Couch Surfing: from Virtual Friends to Real Life Travel Companions

johnnys chicken wing party

What can a Georgian least expect to hear at a party, from an Indian he has met for the first time? My version is: “Georgia? I love Georgia, man! I have been there and I love it!” and that was what Nikunj Gupta an Indian, and participant of Couch surfing community said while at a party for Couchsurfers.

Couch surfing is a free internet based project started in 2004, which unites people from all over the world. Despite different interests and views on the world, and unique aspects of life, Couch Surfing unites people from radically different backgrounds.

“I have met teachers, farmers, musicians, artists, people who work in offices and even a pirate,” says Callista Nurse, 24 a student studying music in Glasgow, who has been participating in the project for about a year.

Nikunj Gupta continues telling me stories about Georgia, I am surprised, however no one seems to feel the same and it is ordinary thing on couchsurfing, to tell stories about the countries you have visited. Furthermore, they know he is an experienced couch surfer and has traveled a lot.

Despite ethnic backgrounds, professional interests and other differences, the community unites people who love to travel, communicate and interact with each other and when asked about commonalities for couch surfers Callista says the following:

“Couchsurfers in general seem to be very open people, a lot of couchsurfers whom I have met are very generous, who really want to make difference, showing people around and connecting people, no matter who they are, their sex, their races, their sexualities and so on.”

People host each other, travel together and visit one other, mostly they don’t know each other before they meet, they just get acquainted with each other from the internet, where they browse each other’s profiles and get to know each other virtually. Then, they send requests to each other, asking for a place to stay. There is no guarantee that you will be hosted immediately, but it does work after you get some experience and recommendations. Couch surfers have also regular meetings.

“I have been mostly hosted while travelling to the Balkans, I was hosted in Albania, Bosnia and Montenegro, for the moment, when in Glasgow I am more participating in regular meetings,” explains Marta Matosek, 22, a Polish student of International Business, at Glasgow Caledonian University.

When Callista first found out about Couchsurfing she was not very optimistic, and even scared to travel and stay at unfamiliar places with people she has never met before, when her friend told her about her intention to travel she replied: “You might be killed, you might be raped, they might be wanting to steal your money and make you a slave, but actually I should admit that it was a very close minded view from me.”

For some participants, Couch Surfing is an important part of life. Eka Gejadze, 24 is another couch surfer, from Tbilisi, who has been using couch surfing since October 27, 2007. “I will never forget this date, I started living again from that day,” she says.

Eka thinks that not many people in Georgia are involved in Couch surfing, and she is right, when comparing the numbers: Georgia as a group and country on the Couch surfing website has 206 members, while Glasgow as a city 713. The difference is obvious. Probably feeling the difference, Eka encourages more Tbilisians and Georgians to join and participate in the project.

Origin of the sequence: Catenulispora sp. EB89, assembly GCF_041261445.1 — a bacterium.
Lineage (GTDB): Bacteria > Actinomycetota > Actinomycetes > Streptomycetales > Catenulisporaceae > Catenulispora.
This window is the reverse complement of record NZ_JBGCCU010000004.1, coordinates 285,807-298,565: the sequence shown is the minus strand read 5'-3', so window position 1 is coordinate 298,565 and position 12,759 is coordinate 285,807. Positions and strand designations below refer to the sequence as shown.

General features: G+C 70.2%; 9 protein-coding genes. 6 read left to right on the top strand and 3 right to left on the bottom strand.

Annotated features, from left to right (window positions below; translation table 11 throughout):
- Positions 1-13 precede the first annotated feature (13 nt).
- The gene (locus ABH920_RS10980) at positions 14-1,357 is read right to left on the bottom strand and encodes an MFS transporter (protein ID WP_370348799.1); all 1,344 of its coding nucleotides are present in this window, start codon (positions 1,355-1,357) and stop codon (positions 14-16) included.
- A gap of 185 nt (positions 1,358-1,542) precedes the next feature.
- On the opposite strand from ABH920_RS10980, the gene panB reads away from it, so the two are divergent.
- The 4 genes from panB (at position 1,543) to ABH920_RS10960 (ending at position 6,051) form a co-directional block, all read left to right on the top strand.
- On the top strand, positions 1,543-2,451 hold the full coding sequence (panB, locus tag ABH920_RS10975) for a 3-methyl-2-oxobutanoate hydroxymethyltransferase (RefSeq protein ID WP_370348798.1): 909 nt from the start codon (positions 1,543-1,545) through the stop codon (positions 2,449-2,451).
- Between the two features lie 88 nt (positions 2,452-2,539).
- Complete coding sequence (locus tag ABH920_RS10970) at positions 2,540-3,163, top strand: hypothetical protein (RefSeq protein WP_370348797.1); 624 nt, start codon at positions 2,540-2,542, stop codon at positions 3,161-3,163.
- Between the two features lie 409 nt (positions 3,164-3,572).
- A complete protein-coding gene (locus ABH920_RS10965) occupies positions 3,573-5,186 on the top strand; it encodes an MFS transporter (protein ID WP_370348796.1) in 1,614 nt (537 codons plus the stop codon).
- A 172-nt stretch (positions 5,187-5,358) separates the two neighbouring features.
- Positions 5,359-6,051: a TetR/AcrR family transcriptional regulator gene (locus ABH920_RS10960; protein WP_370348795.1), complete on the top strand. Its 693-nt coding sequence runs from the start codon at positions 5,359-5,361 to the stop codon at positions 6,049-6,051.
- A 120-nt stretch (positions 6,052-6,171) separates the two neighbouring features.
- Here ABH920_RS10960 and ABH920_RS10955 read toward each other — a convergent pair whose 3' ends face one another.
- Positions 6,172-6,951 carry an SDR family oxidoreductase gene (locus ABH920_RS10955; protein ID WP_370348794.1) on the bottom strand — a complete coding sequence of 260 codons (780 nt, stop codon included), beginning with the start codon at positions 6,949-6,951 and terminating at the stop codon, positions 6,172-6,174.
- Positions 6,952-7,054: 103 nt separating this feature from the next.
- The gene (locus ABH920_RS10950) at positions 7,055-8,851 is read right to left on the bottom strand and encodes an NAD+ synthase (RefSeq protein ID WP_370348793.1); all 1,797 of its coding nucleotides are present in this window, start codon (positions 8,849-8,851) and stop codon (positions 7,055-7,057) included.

“Many people should get involved with it seriously, in Georgia, we are not that many, I mean the people who actively host and surf… everyone has to put his and her share into improving the project,” she calls on people.

When asked about three golden rules Couch surfer should follow Eka lists the following:

– CS (Couch Surfing) is not a dating site

– CS-ers visiting me should have good references and interesting CS background

– My motto is to improve world by the help of CS, bring together people from all over the world and help to make it a united place…

Despite agreeing on most of the rules, there seem to be exceptions, while Marta totally agrees with rule number one, according to Callista, that is not always the way it works:

“Couch surfing is not a dating site, however, people will meet up, people will connect to each other and they will like each other, there are two couples I know, who got engaged.”

While browsing the couch surfing website, one may meet “ambassadors” among the members, one might think that it creates certain hierarchy and empowers them with responsibility and authority. However, Callista says that it is not true and ambassadors are the same members as others. The only difference is that you help people out with information, guide them and welcome to the site.

According to Callista couch surfing is about trust and communication. It is a community where people open their doors for strangers, and this is what makes the internet community very different from other internet communities such Facebook and My Space.

“I use couch surfing as the way to meet new acquaintances, while Facebook is much more for staying in contact with people you have known before.” – She says.

It is free to join CouchSurfing community and it can be accessed at www.couchsurfing.com.

The article was published as a free lance work for “Georgia Today,” May 22, 2009 issue.

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